As more and more business is conducted electronically, parties more often use keystrokes instead of pens to sign contracts and other legally binding documents. There’s even a federal law that covers this — the Electronic Signatures in Global and National Commerce Act (E-Sign) (15 USC §§7001-7031) — which confirms the ability of parties to contract electronically. Here’s what you need to know about signing on the electronic line. Continue reading
You just got hit with a summary judgment motion. Where do you begin to successfully oppose it? Start by asking yourself these ten questions; the answers will help you identify tactical considerations and optimize your opposition.
- Is there is at least one triable issue of material fact? Evaluate the pleadings and review discovery and other evidence for triable issues.
- Can this triable issue be shown in the required separate statement of disputed and undisputed facts? The opposing party’s separate statement is the most important way to graphically demonstrate the existence of a triable issue. Continue reading
As more courts are requiring or permitting electronic filing (see Cal Rules of Ct 8.212(c)(2)), briefs will be increasingly read online. The ABA Journal reports that even Supreme Court Justices Kagan and Scalia are using electronic readers to read briefs on the go. Because reading documents online differs in some significant ways from reading hard copies, you need to draft your briefs with these differences in mind. Continue reading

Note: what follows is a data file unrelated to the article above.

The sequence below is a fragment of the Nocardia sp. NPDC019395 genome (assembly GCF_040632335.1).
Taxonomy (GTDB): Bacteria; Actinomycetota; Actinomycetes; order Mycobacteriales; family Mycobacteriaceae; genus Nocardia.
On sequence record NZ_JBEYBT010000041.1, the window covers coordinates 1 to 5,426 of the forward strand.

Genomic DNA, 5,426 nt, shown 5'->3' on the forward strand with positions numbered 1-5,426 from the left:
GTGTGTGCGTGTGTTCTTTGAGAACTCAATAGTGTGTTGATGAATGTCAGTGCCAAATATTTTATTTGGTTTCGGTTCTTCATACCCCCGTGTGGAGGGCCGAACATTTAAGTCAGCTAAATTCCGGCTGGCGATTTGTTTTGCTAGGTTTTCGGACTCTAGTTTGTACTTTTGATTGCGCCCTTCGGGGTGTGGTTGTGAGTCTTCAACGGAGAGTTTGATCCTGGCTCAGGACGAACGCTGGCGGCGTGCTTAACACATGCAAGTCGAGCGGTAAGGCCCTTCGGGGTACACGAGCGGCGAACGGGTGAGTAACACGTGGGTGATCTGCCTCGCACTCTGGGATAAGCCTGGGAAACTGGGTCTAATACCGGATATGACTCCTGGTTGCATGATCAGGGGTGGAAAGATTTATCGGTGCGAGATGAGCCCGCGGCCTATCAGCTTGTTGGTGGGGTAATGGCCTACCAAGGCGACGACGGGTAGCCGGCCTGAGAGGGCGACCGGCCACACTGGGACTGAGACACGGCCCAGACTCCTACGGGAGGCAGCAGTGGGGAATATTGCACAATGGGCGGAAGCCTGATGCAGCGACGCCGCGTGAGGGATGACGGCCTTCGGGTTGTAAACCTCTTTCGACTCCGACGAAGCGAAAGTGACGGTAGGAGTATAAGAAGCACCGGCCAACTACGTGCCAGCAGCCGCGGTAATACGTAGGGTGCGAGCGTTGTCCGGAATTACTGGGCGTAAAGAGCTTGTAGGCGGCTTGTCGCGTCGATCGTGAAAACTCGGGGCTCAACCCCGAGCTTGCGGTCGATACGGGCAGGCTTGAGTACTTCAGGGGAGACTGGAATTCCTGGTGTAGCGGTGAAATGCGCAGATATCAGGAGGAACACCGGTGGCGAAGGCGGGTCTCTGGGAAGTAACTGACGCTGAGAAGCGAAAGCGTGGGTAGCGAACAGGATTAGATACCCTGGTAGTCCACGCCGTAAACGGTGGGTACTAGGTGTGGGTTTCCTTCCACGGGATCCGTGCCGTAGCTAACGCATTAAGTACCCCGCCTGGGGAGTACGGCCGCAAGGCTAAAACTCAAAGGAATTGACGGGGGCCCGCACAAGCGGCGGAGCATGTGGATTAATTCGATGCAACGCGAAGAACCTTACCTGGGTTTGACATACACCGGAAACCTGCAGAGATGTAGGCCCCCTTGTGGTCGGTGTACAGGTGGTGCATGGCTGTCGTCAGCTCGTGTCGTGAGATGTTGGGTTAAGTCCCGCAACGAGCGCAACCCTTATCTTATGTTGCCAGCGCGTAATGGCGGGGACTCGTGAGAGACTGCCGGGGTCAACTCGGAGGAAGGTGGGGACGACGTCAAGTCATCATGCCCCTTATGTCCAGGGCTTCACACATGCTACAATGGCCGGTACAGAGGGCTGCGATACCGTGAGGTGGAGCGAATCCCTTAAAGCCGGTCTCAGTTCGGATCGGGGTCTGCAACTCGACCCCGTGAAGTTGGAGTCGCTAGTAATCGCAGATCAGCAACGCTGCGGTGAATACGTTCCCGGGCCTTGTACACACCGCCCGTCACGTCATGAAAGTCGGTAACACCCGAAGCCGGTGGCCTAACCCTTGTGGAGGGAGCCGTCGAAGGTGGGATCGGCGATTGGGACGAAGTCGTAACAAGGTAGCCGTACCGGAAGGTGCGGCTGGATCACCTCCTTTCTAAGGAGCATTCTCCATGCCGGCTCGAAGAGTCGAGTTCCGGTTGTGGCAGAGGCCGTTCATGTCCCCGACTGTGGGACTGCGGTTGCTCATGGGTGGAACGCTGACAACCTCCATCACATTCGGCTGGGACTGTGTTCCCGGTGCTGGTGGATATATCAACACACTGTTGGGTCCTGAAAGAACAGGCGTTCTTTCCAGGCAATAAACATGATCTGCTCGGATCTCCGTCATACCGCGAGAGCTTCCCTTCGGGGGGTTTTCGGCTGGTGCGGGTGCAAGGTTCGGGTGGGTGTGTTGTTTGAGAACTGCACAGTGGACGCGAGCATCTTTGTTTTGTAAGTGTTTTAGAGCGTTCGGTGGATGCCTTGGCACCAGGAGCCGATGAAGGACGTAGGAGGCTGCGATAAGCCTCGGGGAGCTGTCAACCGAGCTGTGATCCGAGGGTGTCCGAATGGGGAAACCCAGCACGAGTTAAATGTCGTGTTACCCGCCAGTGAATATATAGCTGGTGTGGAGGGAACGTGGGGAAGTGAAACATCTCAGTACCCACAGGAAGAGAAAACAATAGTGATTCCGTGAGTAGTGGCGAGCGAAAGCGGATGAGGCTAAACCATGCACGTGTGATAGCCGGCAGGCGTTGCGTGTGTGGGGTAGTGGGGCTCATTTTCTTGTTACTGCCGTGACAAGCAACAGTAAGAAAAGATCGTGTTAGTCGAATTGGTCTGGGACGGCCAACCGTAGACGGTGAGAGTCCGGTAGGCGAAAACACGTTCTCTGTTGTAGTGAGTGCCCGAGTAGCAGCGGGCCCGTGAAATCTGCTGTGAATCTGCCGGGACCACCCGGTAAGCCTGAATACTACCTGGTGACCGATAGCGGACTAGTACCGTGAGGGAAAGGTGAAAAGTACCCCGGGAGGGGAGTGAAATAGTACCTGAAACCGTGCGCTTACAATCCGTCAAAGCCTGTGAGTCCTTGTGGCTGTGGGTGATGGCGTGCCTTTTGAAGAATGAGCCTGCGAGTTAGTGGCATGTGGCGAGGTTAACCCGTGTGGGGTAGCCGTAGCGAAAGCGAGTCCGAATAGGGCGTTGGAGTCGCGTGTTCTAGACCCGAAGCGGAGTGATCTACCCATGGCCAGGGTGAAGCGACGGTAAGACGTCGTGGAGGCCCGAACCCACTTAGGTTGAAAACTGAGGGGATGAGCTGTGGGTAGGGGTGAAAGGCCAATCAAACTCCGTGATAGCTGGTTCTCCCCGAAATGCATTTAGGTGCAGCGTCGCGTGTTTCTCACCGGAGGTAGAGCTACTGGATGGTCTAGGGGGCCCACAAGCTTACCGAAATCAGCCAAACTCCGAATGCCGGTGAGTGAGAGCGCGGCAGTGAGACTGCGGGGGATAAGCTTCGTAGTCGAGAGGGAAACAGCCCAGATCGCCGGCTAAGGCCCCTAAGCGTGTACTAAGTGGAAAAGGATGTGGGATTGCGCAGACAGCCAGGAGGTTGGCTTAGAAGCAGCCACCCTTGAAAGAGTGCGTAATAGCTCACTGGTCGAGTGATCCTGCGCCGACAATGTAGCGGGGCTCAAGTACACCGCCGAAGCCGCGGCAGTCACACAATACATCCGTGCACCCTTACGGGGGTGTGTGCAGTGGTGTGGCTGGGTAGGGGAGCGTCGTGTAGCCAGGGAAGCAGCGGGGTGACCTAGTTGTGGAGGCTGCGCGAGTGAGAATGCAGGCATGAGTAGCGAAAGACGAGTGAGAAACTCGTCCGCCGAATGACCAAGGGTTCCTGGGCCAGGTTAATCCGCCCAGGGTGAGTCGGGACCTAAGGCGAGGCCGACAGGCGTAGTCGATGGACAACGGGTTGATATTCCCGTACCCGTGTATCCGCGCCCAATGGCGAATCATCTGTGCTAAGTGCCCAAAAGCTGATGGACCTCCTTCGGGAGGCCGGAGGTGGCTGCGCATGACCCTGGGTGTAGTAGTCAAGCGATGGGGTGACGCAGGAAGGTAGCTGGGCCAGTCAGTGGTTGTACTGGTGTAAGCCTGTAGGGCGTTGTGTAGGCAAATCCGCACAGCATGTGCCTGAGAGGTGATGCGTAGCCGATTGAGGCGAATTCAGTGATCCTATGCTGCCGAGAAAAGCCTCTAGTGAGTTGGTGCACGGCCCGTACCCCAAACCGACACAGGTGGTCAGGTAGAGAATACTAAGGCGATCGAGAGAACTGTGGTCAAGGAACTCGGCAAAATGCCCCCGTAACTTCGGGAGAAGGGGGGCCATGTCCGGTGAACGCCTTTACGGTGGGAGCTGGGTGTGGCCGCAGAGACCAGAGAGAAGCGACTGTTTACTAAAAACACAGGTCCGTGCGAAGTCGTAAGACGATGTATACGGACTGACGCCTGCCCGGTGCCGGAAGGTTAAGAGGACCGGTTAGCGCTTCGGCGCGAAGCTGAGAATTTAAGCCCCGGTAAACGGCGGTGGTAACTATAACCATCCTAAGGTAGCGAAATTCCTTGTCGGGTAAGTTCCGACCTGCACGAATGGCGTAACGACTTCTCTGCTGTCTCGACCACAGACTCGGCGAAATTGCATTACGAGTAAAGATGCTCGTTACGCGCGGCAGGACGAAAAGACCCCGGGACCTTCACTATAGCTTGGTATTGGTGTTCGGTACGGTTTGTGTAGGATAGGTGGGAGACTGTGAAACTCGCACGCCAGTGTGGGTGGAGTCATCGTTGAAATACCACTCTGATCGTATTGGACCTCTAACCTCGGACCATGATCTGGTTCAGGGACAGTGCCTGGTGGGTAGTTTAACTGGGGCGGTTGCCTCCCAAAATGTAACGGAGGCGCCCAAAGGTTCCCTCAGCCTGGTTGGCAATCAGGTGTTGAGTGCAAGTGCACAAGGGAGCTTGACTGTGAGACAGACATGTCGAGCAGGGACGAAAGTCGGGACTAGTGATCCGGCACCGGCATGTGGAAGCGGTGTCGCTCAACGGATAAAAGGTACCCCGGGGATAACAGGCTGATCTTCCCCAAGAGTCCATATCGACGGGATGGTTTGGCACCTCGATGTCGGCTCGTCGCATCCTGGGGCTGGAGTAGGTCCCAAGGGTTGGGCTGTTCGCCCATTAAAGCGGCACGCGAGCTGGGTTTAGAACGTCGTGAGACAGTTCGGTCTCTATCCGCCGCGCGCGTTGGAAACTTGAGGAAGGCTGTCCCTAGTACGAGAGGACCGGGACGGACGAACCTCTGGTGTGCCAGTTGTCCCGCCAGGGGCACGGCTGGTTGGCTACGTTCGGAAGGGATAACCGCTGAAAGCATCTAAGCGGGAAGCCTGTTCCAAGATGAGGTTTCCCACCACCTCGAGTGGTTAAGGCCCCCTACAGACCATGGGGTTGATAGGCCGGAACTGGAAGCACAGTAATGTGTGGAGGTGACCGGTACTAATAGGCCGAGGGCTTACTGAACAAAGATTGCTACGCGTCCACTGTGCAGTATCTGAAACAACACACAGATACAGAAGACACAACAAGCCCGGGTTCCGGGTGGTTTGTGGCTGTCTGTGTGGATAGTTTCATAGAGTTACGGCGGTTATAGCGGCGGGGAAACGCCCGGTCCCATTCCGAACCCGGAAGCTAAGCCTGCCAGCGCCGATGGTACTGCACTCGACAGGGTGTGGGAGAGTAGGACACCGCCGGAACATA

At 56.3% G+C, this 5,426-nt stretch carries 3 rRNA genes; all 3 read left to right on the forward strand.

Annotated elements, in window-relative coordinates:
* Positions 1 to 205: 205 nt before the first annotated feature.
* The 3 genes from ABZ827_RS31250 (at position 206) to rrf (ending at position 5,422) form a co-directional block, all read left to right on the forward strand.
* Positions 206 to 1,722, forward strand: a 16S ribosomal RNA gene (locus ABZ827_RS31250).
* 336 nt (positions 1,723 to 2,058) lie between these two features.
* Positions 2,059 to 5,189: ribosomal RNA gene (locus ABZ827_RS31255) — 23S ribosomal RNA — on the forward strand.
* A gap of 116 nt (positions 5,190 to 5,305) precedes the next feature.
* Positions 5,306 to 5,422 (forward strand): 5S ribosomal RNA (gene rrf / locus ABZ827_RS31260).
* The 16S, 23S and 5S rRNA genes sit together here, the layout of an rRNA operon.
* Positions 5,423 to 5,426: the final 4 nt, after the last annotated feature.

You receive a written demand for documents in a case pending in a California state court. One of the documents sought is your client’s fee agreement. As a good lawyer, your first instinct is to protect the agreement’s confidentiality. You ask yourself: Can I object? and if I can, on what grounds? The answer is found in Bus & P C §6149. Continue reading
As part of CEB’s commitment to bringing together California’s legal community, our blog will post a short interview with one of your fellow attorneys.
This week, we profile Jeffrey Wohl:
CEB: What are your practice areas and how/why did you choose or start in your practice area?
Jeff: I’ve practiced management-side employment law my entire career, with occasional forays into commercial and civil rights litigation and transactional work. I also served as the General Counsel of my prior law firm, which made me something of a generalist. (Having lawyers as clients certainly kept me on my toes.) Employment law provides everything that a great law practice should have: interesting cases and characters; law that is always developing; and the opportunity to work with clients from a wide range of industries and endeavors. I can’t think of a field with a broader impact on people than employment law. And, as a junior lawyer coming up the ranks, employment law (which, in those days, meant single-plaintiff wrongful termination and discrimination cases) gave me the opportunity–in spades–to run my own cases. As a result, I grew up professionally very quickly. Continue reading
A parrot’s mimicking of an anguished “Help Me! Help Me” followed by cruel laughter may be evidence of another horrible case of elder abuse. As reported in the ABA Journal, the police believe that the bird is revealing the drama that occurred between a 98-year-old woman and her daughter. Continue reading